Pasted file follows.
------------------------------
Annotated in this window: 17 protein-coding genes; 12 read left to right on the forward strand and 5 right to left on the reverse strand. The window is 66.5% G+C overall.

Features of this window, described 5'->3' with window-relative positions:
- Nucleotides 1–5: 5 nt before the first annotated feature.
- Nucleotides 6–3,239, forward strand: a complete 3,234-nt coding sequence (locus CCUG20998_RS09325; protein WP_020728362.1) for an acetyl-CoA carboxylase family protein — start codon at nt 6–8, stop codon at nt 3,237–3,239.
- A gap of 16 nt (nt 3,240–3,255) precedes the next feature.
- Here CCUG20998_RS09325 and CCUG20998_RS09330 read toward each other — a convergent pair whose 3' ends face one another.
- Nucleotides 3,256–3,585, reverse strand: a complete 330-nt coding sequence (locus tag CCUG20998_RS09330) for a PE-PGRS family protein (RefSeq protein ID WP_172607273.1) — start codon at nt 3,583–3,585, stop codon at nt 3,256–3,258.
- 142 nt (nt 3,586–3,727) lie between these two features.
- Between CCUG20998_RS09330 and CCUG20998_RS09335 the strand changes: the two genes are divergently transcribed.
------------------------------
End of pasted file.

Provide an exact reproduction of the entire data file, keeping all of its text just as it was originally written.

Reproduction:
Annotated in this window: 17 protein-coding genes; 12 read left to right on the forward strand and 5 right to left on the reverse strand. The window is 66.5% G+C overall.

Features of this window, described 5'->3' with window-relative positions:
- Nucleotides 1–5: 5 nt before the first annotated feature.
- Nucleotides 6–3,239, forward strand: a complete 3,234-nt coding sequence (locus CCUG20998_RS09325; protein WP_020728362.1) for an acetyl-CoA carboxylase family protein — start codon at nt 6–8, stop codon at nt 3,237–3,239.
- A gap of 16 nt (nt 3,240–3,255) precedes the next feature.
- Here CCUG20998_RS09325 and CCUG20998_RS09330 read toward each other — a convergent pair whose 3' ends face one another.
- Nucleotides 3,256–3,585, reverse strand: a complete 330-nt coding sequence (locus tag CCUG20998_RS09330) for a PE-PGRS family protein (RefSeq protein ID WP_172607273.1) — start codon at nt 3,583–3,585, stop codon at nt 3,256–3,258.
- 142 nt (nt 3,586–3,727) lie between these two features.
- Between CCUG20998_RS09330 and CCUG20998_RS09335 the strand changes: the two genes are divergently transcribed.